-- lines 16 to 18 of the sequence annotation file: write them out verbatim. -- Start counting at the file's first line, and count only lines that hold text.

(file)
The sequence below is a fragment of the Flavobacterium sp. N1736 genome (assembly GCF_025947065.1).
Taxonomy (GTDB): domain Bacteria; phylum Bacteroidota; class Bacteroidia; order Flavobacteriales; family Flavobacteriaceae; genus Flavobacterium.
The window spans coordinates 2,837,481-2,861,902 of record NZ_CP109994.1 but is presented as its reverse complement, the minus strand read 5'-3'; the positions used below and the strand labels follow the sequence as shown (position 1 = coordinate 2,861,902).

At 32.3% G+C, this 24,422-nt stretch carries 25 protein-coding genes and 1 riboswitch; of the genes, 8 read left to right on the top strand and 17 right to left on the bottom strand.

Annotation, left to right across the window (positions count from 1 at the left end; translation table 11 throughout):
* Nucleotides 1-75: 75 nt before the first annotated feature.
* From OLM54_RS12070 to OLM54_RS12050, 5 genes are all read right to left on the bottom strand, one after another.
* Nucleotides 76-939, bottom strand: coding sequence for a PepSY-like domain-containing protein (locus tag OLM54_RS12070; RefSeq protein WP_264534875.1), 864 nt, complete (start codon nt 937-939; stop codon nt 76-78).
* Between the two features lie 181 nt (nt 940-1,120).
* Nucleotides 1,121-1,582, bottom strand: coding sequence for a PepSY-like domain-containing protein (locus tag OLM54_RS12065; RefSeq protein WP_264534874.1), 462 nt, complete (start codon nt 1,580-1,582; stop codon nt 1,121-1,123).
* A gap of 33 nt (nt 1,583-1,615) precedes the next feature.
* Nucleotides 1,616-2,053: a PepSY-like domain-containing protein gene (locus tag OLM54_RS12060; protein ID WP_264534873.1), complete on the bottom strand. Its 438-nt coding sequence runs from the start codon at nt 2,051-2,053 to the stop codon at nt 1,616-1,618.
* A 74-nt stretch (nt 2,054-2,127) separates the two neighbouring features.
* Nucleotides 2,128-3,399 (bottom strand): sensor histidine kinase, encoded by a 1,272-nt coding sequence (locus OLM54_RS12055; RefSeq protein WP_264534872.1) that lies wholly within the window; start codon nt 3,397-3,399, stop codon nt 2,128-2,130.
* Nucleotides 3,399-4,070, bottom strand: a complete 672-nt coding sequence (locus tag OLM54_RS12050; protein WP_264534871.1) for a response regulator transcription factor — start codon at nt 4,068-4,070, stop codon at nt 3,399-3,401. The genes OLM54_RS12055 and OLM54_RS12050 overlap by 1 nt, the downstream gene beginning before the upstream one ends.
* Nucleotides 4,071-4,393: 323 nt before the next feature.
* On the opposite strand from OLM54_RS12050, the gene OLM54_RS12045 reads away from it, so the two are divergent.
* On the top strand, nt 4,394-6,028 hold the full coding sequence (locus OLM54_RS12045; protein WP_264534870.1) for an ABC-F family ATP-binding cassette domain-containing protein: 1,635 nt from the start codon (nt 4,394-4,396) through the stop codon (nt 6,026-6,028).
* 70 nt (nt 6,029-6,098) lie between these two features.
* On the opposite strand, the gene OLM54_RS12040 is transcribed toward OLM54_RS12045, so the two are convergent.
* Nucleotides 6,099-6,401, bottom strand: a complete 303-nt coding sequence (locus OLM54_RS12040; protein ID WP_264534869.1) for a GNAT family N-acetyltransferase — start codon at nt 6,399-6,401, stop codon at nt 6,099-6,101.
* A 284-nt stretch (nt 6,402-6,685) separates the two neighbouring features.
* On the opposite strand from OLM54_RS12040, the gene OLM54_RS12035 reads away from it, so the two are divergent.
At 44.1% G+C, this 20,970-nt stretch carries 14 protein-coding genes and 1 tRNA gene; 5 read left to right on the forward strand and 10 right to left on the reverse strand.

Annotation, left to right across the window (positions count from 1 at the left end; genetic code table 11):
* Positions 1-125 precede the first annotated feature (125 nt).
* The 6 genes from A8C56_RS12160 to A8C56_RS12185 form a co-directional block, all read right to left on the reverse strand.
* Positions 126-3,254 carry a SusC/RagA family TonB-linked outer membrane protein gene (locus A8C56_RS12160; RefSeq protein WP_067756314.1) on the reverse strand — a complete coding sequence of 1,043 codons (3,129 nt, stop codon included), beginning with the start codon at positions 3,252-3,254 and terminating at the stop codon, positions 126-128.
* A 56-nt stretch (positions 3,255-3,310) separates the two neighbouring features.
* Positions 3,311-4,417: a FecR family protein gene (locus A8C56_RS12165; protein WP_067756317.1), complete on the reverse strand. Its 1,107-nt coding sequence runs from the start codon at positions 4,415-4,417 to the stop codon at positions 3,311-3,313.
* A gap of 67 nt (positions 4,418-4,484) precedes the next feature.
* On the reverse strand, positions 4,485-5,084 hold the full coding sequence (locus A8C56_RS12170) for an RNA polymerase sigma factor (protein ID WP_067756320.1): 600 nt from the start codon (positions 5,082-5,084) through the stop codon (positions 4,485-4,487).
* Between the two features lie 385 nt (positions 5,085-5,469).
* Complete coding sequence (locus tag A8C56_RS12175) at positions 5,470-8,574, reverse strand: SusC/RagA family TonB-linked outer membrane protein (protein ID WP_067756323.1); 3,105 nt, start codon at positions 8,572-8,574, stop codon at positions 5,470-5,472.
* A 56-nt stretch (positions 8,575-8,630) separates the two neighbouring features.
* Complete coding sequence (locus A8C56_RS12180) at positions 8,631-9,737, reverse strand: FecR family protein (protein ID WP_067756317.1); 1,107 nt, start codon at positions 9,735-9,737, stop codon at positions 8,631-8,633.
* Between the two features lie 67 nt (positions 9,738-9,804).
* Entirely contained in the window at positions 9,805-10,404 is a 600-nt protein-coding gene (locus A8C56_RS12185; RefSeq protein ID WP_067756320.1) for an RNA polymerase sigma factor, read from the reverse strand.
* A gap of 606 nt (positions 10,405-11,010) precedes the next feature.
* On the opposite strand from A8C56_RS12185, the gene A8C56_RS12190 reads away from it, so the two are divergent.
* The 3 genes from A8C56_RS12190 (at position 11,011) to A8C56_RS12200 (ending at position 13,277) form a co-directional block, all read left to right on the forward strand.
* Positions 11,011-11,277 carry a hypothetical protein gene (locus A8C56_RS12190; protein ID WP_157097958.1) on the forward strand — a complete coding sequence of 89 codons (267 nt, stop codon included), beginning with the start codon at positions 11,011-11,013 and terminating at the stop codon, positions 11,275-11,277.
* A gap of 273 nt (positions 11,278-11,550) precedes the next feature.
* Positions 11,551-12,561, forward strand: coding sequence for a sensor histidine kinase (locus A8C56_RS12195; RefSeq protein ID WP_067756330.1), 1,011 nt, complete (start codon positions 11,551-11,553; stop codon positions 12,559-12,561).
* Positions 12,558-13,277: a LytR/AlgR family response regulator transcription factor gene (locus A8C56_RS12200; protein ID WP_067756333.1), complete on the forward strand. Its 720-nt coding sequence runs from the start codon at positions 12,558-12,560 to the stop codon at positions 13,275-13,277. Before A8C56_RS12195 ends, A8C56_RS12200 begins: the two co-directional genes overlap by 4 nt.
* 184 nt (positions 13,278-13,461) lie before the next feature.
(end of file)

* Nucleotides 4,071-4,393: 323 nt before the next feature.
* On the opposite strand from OLM54_RS12050, the gene OLM54_RS12045 reads away from it, so the two are divergent.
* On the top strand, nt 4,394-6,028 hold the full coding sequence (locus OLM54_RS12045; protein WP_264534870.1) for an ABC-F family ATP-binding cassette domain-containing protein: 1,635 nt from the start codon (nt 4,394-4,396) through the stop codon (nt 6,026-6,028).